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An emergency Senate meeting was held last Monday to discuss the issue of dining as drafts of reports from both the Blue Ribbon Committee (BRC) on Dining and the entirely-student Dining Proposal Committee (DPC) had been published last week.

Senators expressed concern over the BRC’s report, especially regarding the increase in mandatory fees for students living in dorms with dining halls. The issues articulated dealt both with the doubling of fees from $300 to $600 for buying into the “Individualized Eating Plan” and the high opt-out fee of $500. Donna Denoncourt, the BRC chair, explained that this was to cover the fixed costs of the house dining system.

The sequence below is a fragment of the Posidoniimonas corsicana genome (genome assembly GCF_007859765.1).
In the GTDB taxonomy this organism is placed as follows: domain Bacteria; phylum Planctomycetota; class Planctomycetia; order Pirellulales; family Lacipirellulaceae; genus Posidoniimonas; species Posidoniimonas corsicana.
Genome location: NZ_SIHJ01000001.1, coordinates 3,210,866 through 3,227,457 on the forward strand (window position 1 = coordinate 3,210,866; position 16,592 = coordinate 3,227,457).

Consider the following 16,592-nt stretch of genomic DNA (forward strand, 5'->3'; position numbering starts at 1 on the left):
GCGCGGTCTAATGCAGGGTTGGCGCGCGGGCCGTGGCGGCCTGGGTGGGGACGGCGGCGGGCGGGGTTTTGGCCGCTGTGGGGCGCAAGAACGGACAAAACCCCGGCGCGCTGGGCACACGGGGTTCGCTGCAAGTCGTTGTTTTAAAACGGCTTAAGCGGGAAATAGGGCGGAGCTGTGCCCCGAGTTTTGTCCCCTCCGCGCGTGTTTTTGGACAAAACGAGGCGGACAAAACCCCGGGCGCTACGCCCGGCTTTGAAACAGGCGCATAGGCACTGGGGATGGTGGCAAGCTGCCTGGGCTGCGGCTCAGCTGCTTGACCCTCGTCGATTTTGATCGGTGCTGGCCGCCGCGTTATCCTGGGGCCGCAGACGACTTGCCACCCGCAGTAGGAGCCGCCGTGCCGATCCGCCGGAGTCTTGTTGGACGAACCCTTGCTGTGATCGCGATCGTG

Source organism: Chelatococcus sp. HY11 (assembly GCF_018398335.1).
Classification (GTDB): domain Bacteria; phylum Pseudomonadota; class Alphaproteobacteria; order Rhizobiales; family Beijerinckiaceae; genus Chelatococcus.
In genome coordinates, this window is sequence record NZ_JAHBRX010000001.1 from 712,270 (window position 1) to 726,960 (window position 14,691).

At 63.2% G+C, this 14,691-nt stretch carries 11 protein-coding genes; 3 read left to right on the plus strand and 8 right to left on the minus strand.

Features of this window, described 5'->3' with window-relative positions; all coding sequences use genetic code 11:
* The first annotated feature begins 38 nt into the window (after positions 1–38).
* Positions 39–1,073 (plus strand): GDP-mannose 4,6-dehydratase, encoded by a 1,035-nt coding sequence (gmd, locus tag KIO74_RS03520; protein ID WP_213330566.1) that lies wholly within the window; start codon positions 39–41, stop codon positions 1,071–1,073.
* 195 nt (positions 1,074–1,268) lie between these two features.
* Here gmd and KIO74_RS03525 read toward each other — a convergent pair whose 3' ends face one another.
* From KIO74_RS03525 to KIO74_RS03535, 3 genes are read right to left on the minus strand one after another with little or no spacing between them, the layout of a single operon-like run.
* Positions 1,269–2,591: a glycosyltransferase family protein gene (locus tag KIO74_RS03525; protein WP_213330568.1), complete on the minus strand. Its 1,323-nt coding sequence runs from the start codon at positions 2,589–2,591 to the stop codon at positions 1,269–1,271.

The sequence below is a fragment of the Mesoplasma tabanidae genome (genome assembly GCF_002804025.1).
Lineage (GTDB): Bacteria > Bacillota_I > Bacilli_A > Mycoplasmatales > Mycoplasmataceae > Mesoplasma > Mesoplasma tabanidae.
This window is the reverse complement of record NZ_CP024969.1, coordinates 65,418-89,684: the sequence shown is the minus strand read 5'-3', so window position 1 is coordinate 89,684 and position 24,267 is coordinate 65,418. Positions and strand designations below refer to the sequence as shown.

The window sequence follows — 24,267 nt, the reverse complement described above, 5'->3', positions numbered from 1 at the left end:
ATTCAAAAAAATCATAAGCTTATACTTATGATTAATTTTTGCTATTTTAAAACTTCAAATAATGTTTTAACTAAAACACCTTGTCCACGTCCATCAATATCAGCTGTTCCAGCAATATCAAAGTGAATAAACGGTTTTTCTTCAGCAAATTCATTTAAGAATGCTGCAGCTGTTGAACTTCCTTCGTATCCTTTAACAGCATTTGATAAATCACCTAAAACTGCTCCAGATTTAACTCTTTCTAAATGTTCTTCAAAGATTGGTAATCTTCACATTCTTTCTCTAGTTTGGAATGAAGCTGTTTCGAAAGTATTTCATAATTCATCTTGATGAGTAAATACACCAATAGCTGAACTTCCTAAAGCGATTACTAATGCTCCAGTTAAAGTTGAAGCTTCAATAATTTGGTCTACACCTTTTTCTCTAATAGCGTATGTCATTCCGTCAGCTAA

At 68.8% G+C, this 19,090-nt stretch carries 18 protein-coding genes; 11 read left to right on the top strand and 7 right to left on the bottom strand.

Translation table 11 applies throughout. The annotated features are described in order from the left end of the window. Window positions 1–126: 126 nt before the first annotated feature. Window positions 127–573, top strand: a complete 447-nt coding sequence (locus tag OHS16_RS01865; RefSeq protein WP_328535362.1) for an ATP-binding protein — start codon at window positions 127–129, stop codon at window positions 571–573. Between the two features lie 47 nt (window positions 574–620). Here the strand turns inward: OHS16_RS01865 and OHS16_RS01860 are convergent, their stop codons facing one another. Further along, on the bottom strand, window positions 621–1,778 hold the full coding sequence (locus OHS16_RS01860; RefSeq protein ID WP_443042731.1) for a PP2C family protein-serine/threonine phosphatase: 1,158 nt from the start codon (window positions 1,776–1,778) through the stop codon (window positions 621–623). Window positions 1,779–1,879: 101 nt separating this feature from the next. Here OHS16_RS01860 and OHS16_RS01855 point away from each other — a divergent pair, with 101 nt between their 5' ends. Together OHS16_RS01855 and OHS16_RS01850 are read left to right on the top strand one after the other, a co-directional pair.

Students felt that the higher fees would be a negative because the cost difference between living in dorm with a dining hall and a dorm without one should not play a major role in the student’s choice of residence, since data shows that dining options do not factor into the residence decision for most students. Additionally, students felt uncomfortable with the fact that the residents who would opt-out of the program would be subsidizing a program that they have expressed no interest in. The Blue Ribbon Committee representatives explained that this decision was made to address the need to make the in-house dining system more independent of other dining systems at MIT, and, therefore, more sustainable.

The Senate passed a resolution in support of the Dining Proposal Committee’s report, which opposed mandatory dining for any student, regardless of residence, in the long run, while offering suggestions for increasing, but centralizing, dining options.

—Elizabeth Denys,
UA Secretary General